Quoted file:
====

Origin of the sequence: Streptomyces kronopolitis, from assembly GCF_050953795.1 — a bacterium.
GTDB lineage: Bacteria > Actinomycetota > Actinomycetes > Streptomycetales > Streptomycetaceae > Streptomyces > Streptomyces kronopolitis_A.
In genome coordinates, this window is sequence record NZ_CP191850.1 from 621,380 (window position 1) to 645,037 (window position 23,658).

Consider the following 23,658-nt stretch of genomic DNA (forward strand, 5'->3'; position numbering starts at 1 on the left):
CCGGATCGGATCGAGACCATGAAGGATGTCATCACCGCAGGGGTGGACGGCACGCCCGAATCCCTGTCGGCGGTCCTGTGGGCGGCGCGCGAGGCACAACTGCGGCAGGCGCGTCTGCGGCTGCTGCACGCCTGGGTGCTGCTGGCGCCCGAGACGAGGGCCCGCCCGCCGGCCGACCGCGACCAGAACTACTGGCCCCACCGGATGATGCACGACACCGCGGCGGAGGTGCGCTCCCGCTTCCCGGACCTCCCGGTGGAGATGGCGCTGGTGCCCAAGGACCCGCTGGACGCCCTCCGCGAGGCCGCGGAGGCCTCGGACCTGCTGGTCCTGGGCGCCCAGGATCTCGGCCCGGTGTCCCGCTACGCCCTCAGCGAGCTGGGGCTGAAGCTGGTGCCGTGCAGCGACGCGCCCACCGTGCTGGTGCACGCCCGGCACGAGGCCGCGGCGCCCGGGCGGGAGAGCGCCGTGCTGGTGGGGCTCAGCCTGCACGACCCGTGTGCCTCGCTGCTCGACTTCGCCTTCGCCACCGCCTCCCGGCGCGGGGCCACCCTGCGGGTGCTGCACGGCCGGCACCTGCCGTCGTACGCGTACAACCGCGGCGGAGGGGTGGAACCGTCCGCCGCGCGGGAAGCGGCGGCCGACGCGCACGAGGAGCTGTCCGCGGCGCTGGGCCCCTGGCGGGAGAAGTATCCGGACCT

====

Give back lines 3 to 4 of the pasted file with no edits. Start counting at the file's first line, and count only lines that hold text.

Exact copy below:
In genome coordinates, this window is sequence record NZ_CP191850.1 from 621,380 (window position 1) to 645,037 (window position 23,658).

Consider the following 23,658-nt stretch of genomic DNA (forward strand, 5'->3'; position numbering starts at 1 on the left):